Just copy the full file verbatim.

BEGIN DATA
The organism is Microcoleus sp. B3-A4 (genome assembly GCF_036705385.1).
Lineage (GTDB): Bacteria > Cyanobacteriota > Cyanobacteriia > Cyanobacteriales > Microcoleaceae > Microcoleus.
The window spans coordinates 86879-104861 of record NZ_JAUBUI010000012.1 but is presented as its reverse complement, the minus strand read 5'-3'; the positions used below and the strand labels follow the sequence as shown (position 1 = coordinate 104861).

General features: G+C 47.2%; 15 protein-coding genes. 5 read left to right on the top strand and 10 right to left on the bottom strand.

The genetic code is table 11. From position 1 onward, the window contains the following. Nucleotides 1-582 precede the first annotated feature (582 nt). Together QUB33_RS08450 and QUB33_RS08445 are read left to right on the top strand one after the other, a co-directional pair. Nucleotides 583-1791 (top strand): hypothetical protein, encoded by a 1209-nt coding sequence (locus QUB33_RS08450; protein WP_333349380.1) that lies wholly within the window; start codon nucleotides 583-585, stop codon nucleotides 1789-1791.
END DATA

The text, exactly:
The organism is Microcoleus sp. B3-A4 (genome assembly GCF_036705385.1).
Lineage (GTDB): Bacteria > Cyanobacteriota > Cyanobacteriia > Cyanobacteriales > Microcoleaceae > Microcoleus.
The window spans coordinates 86879-104861 of record NZ_JAUBUI010000012.1 but is presented as its reverse complement, the minus strand read 5'-3'; the positions used below and the strand labels follow the sequence as shown (position 1 = coordinate 104861).

General features: G+C 47.2%; 15 protein-coding genes. 5 read left to right on the top strand and 10 right to left on the bottom strand.

The genetic code is table 11. From position 1 onward, the window contains the following. Nucleotides 1-582 precede the first annotated feature (582 nt). Together QUB33_RS08450 and QUB33_RS08445 are read left to right on the top strand one after the other, a co-directional pair. Nucleotides 583-1791 (top strand): hypothetical protein, encoded by a 1209-nt coding sequence (locus QUB33_RS08450; protein WP_333349380.1) that lies wholly within the window; start codon nucleotides 583-585, stop codon nucleotides 1789-1791.